Ordinary Peoples, Toothpick to perform at the Outpost in Kent

Seth Roy

Ordinary Peoples (from left) are Gerard Garretts, MC Scraps and Ben Levels.

Credit: Beth Rankin

The hip will be hopping at the Outpost tomorrow night when New York City-based rapper Toothpick and Columbus-based rappers Ordinary Peoples bring their high-energy live shows to Kent.

Toothpick, aka Doug Ray, has been musically inclined for a long time.

Ray said he’s been playing music “probably forever,” citing kindergarten as the time when he first began freestyling. His interest in rap stems from listening to his older brother’s rap albums.

Toothpick used to be in the hip-hop group Bad Ronald. The group debuted on MTV’s popular daily show, “Total Request Live,” in 2001 with their song “Let’s Begin (Shoot the Shit).” Their music was heavily produced, with a DJ playing a track and the group rapping over the track.

His first solo album, Time Travelin’ Couch, is a more rootsy endeavor. The album was produced by Pop Rox, who has been widely acclaimed for producing albums by Michael Tolcher and Carole King. The album has many different sounds and instruments, from guitars to horns to programming. But when Toothpick plays shows, the band is much smaller.

“I like being with a live band,” he said. “It’s more comfortable.”

His live band consists of just three instruments: guitar, bass and drums. There are no computers or DJs on stage.

“The show is pretty much different than the CD,” he said.

Time Travelin’ Couch, which was released in November of last year, is a 13-song trek through history, addiction, fast food and everything in between. The lyrics are witty and sarcastic, providing many laugh-out-loud moments.

The title track is a whimsical trip through history. “Time Travelin’ Couch” is a funny, smart track with references to different turning points in history and even the Back to the Future trilogy. Other subjects on the album include love, the nation’s addiction to pills and getting high.

Also on the album is the title track to the hit McDonald’s documentary, Super Size Me. This song showcases Toothpick’s talent as a lyricist and social commentator. The song is also somewhat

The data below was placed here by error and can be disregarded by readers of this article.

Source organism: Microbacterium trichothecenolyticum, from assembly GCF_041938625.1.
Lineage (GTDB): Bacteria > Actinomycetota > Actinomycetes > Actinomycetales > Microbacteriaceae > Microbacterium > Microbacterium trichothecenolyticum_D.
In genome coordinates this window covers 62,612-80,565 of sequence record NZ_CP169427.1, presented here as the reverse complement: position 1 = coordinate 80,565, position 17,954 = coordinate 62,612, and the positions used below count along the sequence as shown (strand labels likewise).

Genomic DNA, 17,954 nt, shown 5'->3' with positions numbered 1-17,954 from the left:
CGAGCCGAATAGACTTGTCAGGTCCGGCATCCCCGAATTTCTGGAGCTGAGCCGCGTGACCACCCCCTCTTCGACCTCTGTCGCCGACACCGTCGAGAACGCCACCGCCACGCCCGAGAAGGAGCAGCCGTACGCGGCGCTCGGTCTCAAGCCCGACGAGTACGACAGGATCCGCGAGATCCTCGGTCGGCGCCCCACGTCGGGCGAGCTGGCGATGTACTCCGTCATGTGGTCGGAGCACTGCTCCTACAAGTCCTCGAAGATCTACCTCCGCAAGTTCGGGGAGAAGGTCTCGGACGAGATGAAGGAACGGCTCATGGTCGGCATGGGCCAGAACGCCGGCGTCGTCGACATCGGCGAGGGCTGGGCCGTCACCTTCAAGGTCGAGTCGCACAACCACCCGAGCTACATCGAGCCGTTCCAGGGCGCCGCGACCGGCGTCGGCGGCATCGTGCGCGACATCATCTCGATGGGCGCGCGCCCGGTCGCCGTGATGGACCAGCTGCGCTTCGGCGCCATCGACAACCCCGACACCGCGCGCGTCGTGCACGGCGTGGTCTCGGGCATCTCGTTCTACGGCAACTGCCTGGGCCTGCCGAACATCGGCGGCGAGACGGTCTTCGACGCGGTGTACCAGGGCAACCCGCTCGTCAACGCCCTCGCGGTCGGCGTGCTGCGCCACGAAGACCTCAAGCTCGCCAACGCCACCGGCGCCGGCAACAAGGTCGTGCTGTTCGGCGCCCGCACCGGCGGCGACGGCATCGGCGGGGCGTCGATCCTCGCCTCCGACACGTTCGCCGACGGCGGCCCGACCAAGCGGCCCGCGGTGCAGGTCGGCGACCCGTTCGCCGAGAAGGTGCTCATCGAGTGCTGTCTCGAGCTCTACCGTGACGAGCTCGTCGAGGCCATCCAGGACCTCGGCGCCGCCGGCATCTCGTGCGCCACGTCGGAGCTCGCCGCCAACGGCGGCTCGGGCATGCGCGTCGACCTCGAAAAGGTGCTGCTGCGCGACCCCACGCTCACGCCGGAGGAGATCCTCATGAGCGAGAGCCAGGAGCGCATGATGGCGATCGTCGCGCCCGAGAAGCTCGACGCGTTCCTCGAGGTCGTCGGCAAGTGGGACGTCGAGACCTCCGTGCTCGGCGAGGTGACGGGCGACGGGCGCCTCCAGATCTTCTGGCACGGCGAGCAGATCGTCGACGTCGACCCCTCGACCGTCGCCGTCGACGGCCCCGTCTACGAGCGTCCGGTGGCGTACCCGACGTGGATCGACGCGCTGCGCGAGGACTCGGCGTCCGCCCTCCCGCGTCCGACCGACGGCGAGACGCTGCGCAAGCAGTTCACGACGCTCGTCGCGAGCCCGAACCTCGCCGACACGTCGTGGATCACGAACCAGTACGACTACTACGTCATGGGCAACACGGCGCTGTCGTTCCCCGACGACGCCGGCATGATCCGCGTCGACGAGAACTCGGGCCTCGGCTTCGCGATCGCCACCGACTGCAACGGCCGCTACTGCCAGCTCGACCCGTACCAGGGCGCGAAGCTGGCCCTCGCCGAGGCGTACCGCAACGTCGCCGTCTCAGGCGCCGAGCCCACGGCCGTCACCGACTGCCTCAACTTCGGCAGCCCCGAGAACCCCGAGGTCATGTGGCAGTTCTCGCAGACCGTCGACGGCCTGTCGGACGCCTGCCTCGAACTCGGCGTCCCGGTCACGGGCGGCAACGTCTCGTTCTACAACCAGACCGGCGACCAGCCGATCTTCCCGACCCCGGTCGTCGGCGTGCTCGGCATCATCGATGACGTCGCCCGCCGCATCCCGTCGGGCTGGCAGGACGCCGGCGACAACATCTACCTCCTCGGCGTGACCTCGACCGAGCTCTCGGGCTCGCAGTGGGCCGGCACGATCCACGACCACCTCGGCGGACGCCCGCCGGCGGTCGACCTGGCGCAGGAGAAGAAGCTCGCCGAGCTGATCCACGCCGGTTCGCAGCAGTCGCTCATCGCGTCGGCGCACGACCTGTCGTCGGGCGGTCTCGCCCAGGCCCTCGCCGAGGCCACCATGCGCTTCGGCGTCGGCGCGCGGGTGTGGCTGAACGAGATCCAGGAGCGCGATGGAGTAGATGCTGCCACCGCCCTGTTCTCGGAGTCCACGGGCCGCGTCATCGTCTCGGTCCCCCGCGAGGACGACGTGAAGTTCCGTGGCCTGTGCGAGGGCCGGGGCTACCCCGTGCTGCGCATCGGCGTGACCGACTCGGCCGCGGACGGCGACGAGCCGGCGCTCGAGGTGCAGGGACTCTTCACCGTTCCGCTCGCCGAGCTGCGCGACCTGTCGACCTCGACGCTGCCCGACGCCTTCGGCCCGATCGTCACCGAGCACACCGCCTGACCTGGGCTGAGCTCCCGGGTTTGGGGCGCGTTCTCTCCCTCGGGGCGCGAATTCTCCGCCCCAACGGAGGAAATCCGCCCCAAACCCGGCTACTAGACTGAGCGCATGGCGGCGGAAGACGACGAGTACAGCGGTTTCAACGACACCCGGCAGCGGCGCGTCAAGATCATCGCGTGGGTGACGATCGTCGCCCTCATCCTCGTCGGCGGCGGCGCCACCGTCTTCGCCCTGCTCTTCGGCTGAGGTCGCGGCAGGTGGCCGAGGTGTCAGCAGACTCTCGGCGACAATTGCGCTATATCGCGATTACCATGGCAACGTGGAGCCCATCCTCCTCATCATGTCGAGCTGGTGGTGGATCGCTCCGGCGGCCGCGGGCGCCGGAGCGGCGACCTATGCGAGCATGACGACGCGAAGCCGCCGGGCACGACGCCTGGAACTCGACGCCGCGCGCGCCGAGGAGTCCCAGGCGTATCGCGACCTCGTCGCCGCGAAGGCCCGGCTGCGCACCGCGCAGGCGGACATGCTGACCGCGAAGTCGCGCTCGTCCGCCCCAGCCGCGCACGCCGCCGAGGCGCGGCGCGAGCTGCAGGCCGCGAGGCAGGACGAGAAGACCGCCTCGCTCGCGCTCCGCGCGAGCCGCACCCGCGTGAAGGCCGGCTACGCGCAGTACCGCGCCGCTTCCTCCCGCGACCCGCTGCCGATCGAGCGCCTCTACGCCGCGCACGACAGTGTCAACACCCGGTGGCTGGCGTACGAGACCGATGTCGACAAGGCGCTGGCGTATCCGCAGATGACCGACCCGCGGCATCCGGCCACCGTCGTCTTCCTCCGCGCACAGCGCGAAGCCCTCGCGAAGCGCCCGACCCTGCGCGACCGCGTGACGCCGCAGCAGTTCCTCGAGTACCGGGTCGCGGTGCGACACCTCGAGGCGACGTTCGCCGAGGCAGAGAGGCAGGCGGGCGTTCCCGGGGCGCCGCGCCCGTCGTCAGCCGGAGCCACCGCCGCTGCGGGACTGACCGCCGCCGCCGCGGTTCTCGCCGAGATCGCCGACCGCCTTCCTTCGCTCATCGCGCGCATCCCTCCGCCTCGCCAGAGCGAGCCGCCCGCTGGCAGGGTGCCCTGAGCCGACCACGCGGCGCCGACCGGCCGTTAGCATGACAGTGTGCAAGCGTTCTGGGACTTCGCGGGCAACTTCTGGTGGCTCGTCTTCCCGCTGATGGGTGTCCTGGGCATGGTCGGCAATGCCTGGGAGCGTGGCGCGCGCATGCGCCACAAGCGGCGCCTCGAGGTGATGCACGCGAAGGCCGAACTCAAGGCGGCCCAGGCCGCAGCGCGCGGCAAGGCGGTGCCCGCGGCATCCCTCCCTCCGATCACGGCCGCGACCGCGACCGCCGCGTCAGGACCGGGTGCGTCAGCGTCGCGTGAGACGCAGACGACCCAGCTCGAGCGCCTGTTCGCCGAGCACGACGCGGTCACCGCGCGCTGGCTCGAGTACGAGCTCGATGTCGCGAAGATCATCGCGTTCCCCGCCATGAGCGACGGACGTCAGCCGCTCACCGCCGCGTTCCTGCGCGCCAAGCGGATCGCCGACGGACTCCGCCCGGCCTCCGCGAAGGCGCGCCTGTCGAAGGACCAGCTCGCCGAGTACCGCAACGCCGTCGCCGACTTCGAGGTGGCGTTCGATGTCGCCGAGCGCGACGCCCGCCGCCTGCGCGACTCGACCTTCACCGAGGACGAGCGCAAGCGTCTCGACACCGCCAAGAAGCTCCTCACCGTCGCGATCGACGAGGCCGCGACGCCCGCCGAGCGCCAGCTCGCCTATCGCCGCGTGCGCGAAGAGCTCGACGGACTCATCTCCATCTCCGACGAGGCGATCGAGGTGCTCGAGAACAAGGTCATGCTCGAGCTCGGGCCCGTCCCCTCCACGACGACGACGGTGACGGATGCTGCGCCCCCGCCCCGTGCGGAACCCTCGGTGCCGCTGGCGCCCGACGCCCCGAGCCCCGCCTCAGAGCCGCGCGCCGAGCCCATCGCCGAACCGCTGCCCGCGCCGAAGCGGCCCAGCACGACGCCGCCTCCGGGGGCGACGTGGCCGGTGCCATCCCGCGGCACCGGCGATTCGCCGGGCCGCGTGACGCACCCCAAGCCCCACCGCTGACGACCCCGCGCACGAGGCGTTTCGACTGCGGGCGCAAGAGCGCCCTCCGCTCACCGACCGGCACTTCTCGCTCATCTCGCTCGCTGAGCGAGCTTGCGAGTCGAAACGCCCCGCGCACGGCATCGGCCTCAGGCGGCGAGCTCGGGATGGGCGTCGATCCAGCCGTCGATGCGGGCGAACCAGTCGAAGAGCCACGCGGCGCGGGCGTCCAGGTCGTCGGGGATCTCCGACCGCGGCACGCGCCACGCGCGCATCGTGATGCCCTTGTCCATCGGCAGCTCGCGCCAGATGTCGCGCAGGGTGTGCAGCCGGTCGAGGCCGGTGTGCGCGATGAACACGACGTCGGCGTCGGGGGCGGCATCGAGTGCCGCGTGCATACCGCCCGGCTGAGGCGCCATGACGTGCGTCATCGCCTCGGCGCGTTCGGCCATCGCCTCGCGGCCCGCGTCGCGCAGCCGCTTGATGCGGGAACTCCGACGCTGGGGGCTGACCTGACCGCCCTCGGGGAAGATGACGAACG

“I’m a health and fitness guy,” he said. Toothpick doesn’t eat fast food, and was more than happy to write a song about the industry.

Toothpick’s inspiration comes from many different places.

“Sometimes I’ll be asleep,” he said. “The songs just start to write themselves.”

He has played at colleges, clubs and music halls frequently over his career, playing with groups from the likes of O.A.R., Ziggy Marley and Busta Rhymes.

While he’s never performed in Kent, he professed to like Ohio a lot.

“I’ve met some of the prettiest girls in Ohio,” Toothpick said.

“We’re gonna rock out and have a good time,” he added. “There’s gonna be lots of chicks.”

Ordinary Peoples

Ordinary Peoples, however, have been here before. They played the Robin Hood in the fall of 2003.

“We see the potential in Kent,” said the group’s MC Scraps. The group, whose current line-up has been together for three years, is based out of Columbus, and has seen its popularity grow in the state.

Currently, the members are working on a new record, tentatively titled Cause and Effect.

“We’re getting pretty close,” keyboardist Ben Levels said. The album should be available “sometime in spring.”

Cause and Effect will be the group’s fourth album, and will feature a more mature sound.

The new material has a “similar vibe” of having fun and partying, Levels said, but the music is more mature. “(There’s) a little more live sound.”

While their songs are written collaboratively, Scraps is the main lyricist. He writes about a variety of topics — mostly whatever is on his mind at the time.

“Just talking about personal, day-to-day stuff,” he said, “Like smoking pot.”

Many songs focus on what he thinks is wrong in society or in his life.

“(There’s) some political talk,” he said. “‘Brainwash’ is our most political piece to date.”

While the album is still in production, it already features many different guests and producers. DJ Kevlar, formerly of Poets of Another Breed, and Jerry DePizzo of O.A.R. both appear on the album.

The album should be available in March, and it will be distributed via the Internet through sites such as


Ordinary Peoples records in their own studio in Columbus, even though Levels lives in Youngstown. He commutes almost daily.

“He’s got, like, 40 kids,” Scraps said, laughing. “But he’s dedicated.”

In the past, Ordinary Peoples has performed with Kanye West, Talib Kweli and O.A.R. When they were performing in Colorado recently, Coolio joined them for a set.

In addition to their duet partners, the band’s audience tends to be diverse as well.

“We appeal to a large crowd,” Gerard said. “(There are) a lot of hot girls at our shows.”

And while they take performing seriously, Ordinary Peoples likes their shows to be fun.

“We like to keep it like a college party,” he said. “I’m drunk at all our shows.”

In order to keep things fresh, they encourage crowd participation. During the middle of some songs, they will bring members from the crowd on stage to freestyle with them.

With two competent, entertaining acts appearing at the Outpost tomorrow night, the night promises to be fun, and so do the entertainers.

Contact Pop Arts writer Seth Roy at [email protected].